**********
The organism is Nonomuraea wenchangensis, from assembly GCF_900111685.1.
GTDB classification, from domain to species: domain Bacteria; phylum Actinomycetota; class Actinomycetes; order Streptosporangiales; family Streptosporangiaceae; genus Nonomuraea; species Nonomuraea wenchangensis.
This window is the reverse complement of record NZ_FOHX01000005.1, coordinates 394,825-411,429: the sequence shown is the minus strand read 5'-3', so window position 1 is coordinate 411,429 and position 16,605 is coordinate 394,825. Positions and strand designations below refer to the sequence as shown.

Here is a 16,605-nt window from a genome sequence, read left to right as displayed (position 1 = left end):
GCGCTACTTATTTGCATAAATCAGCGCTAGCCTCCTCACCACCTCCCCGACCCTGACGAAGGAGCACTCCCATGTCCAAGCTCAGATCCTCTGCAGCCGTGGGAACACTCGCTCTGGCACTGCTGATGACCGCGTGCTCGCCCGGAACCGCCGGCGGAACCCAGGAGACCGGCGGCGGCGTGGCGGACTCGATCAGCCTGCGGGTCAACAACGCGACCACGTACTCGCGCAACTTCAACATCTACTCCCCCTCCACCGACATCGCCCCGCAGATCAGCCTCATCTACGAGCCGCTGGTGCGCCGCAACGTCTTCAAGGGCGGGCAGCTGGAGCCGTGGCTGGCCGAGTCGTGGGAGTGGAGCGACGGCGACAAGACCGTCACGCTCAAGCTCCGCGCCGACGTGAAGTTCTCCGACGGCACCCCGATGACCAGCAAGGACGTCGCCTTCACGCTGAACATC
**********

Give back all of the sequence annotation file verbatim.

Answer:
The organism is Nonomuraea wenchangensis, from assembly GCF_900111685.1.
GTDB classification, from domain to species: domain Bacteria; phylum Actinomycetota; class Actinomycetes; order Streptosporangiales; family Streptosporangiaceae; genus Nonomuraea; species Nonomuraea wenchangensis.
This window is the reverse complement of record NZ_FOHX01000005.1, coordinates 394,825-411,429: the sequence shown is the minus strand read 5'-3', so window position 1 is coordinate 411,429 and position 16,605 is coordinate 394,825. Positions and strand designations below refer to the sequence as shown.

Here is a 16,605-nt window from a genome sequence, read left to right as displayed (position 1 = left end):
GCGCTACTTATTTGCATAAATCAGCGCTAGCCTCCTCACCACCTCCCCGACCCTGACGAAGGAGCACTCCCATGTCCAAGCTCAGATCCTCTGCAGCCGTGGGAACACTCGCTCTGGCACTGCTGATGACCGCGTGCTCGCCCGGAACCGCCGGCGGAACCCAGGAGACCGGCGGCGGCGTGGCGGACTCGATCAGCCTGCGGGTCAACAACGCGACCACGTACTCGCGCAACTTCAACATCTACTCCCCCTCCACCGACATCGCCCCGCAGATCAGCCTCATCTACGAGCCGCTGGTGCGCCGCAACGTCTTCAAGGGCGGGCAGCTGGAGCCGTGGCTGGCCGAGTCGTGGGAGTGGAGCGACGGCGACAAGACCGTCACGCTCAAGCTCCGCGCCGACGTGAAGTTCTCCGACGGCACCCCGATGACCAGCAAGGACGTCGCCTTCACGCTGAACATC